Workshop: Interiors

I've been cleaning up the workshop all day long so I haven't got much repairwork done -- so -- how about some working photos from the last couple days?

Above is the rear of the recently completed Camp Uke. Here you can see the resonator coming off and that multi-ply maple with monkeypod-shell rim made like a thin banjo rim. Very sturdy!

Here's the inside. Single brace on a thin top. Since these photos I've also cleated up a number of hairlines that were starting to go through.

And here's our next victim...! This is the rim of a French-style banjo mandolin which has a big "top tension" zither-style head-tightening design. In this case the rim also serves as the resonator back. One annoying bit about this design is the tendency to NOT have a dowel that goes through the body which means that the instrument isn't as stable as an American-style banjo design. Note the two big screws that hold the neck to the pot.

There they are. The inside of this resonator was filthy before I cleaned it up. Also note the sort of sloppy interior work -- not sanded off and it's left rough. Not really an issue since no one will see this save us repairfolk, but still...!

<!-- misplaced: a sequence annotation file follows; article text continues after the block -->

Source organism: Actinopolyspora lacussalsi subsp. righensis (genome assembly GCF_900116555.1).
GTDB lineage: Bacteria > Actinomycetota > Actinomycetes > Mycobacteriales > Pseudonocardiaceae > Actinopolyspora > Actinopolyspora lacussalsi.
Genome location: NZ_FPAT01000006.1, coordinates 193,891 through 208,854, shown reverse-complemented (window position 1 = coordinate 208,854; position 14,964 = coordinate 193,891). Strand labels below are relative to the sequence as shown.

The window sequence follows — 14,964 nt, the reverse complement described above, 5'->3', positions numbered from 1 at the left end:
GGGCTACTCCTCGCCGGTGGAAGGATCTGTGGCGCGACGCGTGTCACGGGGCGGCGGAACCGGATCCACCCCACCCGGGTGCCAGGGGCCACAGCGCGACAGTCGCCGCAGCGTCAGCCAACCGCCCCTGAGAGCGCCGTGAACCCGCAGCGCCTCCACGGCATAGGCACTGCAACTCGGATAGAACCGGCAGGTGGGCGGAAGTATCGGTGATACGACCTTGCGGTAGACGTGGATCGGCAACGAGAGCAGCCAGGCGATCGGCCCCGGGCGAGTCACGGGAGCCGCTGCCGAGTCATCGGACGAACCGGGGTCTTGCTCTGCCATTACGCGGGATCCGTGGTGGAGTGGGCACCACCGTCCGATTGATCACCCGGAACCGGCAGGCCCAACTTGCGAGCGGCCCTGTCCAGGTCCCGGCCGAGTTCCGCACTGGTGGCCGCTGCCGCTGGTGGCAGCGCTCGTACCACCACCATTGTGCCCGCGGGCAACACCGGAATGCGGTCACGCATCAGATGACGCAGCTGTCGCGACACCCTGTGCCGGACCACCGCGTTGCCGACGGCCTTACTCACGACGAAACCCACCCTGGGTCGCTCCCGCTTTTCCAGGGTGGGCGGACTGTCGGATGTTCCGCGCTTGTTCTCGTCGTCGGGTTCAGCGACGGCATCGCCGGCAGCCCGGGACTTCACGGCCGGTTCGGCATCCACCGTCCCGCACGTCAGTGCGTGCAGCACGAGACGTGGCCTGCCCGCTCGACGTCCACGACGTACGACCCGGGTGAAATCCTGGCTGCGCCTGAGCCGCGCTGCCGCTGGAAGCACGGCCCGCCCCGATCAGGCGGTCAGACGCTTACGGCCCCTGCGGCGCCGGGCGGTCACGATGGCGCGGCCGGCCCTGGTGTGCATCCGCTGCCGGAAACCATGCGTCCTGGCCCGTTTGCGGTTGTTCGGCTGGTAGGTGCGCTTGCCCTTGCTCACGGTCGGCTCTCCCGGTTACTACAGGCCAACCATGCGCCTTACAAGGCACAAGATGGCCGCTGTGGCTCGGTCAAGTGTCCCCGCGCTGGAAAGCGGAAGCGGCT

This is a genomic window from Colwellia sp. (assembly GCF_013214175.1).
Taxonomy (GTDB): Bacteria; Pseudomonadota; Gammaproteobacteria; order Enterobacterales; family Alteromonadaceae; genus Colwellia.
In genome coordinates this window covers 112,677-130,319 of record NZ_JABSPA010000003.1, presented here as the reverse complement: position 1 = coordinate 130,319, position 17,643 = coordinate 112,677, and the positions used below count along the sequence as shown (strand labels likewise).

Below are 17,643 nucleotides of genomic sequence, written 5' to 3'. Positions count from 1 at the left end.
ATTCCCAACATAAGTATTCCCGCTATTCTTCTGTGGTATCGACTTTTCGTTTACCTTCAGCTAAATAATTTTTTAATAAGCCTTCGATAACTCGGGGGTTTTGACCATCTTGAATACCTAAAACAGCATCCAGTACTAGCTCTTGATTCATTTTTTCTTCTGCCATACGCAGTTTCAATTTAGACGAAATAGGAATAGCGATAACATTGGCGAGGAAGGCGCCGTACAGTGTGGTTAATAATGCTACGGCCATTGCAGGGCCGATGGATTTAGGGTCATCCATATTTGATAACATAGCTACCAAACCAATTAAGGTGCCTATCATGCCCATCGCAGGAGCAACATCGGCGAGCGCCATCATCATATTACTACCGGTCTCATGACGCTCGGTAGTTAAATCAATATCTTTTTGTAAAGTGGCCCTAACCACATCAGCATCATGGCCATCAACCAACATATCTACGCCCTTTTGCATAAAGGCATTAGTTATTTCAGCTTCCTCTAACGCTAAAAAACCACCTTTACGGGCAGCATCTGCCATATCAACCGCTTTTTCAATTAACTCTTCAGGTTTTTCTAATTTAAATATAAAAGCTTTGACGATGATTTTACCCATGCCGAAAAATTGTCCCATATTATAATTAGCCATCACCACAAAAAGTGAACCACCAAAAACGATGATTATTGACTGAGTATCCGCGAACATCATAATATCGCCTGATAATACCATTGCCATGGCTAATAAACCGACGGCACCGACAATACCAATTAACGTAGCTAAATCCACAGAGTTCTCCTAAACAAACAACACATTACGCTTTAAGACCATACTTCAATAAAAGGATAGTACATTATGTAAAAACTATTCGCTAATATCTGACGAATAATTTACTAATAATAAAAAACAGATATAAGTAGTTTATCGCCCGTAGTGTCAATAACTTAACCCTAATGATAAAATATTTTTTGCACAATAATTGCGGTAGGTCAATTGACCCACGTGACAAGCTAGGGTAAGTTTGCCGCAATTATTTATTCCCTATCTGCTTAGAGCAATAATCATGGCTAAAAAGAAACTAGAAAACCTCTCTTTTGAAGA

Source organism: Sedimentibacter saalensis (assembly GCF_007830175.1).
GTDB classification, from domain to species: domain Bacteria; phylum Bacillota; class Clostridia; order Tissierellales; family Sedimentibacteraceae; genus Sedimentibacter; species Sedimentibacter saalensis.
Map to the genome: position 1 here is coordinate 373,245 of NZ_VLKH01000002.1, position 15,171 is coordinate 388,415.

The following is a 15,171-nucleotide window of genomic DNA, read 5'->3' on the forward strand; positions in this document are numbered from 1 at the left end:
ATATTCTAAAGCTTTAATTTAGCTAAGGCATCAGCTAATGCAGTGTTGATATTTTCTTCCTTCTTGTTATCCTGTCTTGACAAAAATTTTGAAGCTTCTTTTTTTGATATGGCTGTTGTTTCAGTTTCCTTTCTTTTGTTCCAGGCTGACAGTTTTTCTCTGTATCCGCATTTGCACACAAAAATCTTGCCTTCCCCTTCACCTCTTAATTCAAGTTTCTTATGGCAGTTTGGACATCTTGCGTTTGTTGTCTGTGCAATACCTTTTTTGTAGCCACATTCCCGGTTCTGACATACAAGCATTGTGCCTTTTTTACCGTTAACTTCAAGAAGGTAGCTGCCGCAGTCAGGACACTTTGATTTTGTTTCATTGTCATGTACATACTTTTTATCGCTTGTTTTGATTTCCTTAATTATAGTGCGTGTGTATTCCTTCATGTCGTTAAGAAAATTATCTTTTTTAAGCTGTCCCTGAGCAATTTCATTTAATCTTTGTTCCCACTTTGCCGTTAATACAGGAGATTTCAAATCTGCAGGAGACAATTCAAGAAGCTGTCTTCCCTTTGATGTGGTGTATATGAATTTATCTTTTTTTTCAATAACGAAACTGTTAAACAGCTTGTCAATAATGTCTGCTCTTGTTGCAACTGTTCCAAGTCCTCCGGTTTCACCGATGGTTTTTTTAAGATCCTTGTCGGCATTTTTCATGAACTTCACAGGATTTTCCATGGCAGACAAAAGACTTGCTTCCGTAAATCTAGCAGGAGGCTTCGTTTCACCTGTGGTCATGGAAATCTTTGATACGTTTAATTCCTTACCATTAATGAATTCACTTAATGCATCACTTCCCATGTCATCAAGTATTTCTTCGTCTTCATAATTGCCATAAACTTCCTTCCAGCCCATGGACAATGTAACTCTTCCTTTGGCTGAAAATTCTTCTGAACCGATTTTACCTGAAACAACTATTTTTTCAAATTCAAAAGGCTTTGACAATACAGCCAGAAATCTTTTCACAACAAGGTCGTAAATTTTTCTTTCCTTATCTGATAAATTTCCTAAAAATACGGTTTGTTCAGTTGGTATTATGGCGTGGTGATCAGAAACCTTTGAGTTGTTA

Here are the frets on said banjo-mando all dressed up.

And here's the head-tension assembly after some cleaning.

If you can see this -- basically what goes on here is that when one tightens the screws it pulls the lower ring up towards the top of the instrument and because the ring has a raised lip (it's in essence the rim/tonering combined) it tightens the head against it. This means that when the head tightens the actual head slightly raises itself "up." Fortunately, the changes are so minute that this doesn't really effectively change the setup appreciably.

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